Monsanto is threatening to sue the nation’s top agricultural state, after a California judge ruled that regulators have the right to label the popular weedkiller “Roundup” as a possible cancer threat.
Monsanto’s popular weed-killing product has received heavy criticism in the form of health warnings in the past. Several European countries have refused to back the license for the controversial glyphosate. This raises the question, how long will Monsanto continue to thrive in the United States?
After a ruling given by Court Judge Kristi Kapetan, Monsanto went on to sue the state’s top agricultural organization, claiming that they “illegally based their decision for warning labels on an international health organization.”
Conversely, evidence such as deleted tweets suggest that President Trump is indeed supportive of Monsanto, as well as allegedly approving GMO labelling.
Trenton Norris, a Monsanto Attorney, defended in court Friday, insisting that the labels would have immediate financial consequences for the company. He claimed that the ruling would discourse consumers from buying Roundup, and “it will absolutely be used in ways that will harm Monsanto.”
Shortly after the court hearing, the firm stated that it will challenge the tentative ruling given by Judge Kapetan.
The main ingredient of Roundup is glyphosate, which has no color or smell. Monsanto trademarked it in 1974 as a simple yet effective way of killing weeds, while leaving crops and plants unharmed. This main ingredient is the source of the criticism towards the product.
Strangely, the chemical is not immediately prohibited by the U.S. Environmental Protection Agency. They claim it has “low toxicity,” yet recommend that people do not enter a field sprayed with it for 12 hours. Also previously, the EPA has rebuked its approval of “Agent Orange,” a combined glyphosate and herbicide titled “Enlist Duo.” It was found to be far too toxic, even for the EPA. Knowing this, is it understandable that Roundup now faces suspicion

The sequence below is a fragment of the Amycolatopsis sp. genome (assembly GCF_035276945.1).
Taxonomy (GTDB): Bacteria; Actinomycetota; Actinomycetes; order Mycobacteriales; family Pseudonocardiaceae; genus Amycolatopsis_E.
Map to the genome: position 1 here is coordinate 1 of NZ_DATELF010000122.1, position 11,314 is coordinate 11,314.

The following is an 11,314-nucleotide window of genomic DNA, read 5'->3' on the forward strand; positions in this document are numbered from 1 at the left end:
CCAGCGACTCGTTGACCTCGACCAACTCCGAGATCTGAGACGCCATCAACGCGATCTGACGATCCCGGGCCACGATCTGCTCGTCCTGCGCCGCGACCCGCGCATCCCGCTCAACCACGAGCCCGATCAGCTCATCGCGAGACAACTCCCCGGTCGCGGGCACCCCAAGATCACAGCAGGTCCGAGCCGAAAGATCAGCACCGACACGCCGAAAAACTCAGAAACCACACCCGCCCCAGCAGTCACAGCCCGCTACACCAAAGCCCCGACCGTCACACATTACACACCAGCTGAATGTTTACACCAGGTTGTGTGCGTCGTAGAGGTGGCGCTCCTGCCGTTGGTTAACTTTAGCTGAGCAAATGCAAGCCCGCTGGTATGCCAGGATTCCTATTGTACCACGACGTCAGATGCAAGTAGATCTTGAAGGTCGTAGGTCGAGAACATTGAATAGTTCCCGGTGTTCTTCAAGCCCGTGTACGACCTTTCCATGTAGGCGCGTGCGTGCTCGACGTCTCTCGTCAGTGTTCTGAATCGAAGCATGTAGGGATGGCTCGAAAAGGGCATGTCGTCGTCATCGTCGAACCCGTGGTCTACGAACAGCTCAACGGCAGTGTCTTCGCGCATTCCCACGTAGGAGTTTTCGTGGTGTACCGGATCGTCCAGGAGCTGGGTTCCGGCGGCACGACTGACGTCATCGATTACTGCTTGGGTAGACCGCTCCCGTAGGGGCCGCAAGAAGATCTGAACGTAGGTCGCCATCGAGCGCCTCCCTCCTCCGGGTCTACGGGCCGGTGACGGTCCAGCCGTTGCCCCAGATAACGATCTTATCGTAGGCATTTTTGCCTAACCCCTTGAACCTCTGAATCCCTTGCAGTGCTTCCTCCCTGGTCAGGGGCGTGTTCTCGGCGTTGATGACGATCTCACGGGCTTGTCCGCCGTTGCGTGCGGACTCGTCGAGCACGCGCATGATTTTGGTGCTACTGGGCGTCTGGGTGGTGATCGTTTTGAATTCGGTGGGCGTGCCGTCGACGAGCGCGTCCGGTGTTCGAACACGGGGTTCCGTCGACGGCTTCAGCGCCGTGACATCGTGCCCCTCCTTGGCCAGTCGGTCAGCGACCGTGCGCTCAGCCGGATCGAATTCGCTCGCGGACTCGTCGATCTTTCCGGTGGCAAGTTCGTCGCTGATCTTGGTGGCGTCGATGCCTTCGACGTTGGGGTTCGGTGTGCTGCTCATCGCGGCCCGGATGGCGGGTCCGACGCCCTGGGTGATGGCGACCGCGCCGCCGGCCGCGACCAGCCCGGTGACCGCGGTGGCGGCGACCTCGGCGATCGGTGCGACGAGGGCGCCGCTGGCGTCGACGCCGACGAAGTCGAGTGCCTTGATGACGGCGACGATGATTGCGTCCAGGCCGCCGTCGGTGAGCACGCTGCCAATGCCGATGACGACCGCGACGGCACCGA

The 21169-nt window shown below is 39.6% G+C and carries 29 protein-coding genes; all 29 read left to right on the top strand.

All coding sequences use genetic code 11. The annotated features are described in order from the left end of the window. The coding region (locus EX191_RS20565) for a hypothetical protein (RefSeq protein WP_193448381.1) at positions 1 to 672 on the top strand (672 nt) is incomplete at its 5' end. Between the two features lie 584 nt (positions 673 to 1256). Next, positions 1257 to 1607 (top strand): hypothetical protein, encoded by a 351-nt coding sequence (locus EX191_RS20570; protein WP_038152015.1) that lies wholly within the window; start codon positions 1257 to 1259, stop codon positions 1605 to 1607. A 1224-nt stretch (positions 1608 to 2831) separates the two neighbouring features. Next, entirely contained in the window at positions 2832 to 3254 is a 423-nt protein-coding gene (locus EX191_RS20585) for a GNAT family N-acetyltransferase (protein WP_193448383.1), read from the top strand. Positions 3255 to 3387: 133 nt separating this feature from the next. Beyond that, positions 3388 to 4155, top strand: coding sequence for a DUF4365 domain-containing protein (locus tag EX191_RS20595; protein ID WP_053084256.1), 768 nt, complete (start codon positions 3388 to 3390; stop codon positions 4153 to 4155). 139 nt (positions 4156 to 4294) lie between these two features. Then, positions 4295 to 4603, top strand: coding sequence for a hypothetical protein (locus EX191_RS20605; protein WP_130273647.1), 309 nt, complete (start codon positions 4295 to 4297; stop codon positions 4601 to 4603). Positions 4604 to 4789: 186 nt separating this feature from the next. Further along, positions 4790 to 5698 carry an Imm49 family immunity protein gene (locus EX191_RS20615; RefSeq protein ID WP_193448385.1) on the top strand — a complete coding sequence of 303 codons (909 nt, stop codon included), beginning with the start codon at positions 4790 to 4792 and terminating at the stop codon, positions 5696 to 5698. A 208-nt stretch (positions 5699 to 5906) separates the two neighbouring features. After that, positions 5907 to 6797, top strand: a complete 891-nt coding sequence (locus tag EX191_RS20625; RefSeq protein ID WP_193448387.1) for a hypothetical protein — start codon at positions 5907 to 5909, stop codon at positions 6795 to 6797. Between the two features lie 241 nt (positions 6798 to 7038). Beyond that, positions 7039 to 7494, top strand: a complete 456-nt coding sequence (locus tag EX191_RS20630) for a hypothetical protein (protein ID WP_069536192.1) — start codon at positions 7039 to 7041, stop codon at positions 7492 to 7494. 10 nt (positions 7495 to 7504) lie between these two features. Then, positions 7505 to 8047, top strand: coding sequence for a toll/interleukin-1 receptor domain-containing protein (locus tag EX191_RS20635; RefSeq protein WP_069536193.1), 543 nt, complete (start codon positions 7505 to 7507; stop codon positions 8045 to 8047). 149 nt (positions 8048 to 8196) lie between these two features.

Risks of Use
The chemical faced criticism from the International Agency for Research on Cancer, citing it as a “probable human carcinogen.” Following this decree, the most populated U.S. state took its first step in 2015 to require the warning labels on Roundup—this case was finally ruled in 2017.
Monsanto branches in St. Louis argue that California is unfairly delegating its power to an un-elected foreign group. They claim they have no accountability to U.S. or state officials, and are in violation of the California Constitution.
The International Agency for Research on Cancer is considered the “gold standard” for identifying carcinogens by the majority of Californian Attorneys. They depend on its findings along with other states, the federal government and many countries.
Monsanto also merged with Bayer, a pharmaceutical company, recently. How will that merger be affected if Monsanto’s “Roundup” is labeled a carcinogenic product? The implications are certainly not very positive.
Farmer Paul Betancourt has been using Roundup for over 30 years on his almond and cotton crops. He claims that he does not know anyone who has gotten sick from using it.
“You’ve got to treat it with a level of respect, like anything else,” Betancourt said. “Gasoline will cause cancer if you bathe in the stuff.”
With so much criticism and suspicion surrounding Monsanto due to their dubious track record, and the uncertainty of the safety of Roundup–are they justified in suing the state during this court case? Either way, the ruling is applauded by many as a victory for the people against the widely criticized corporation.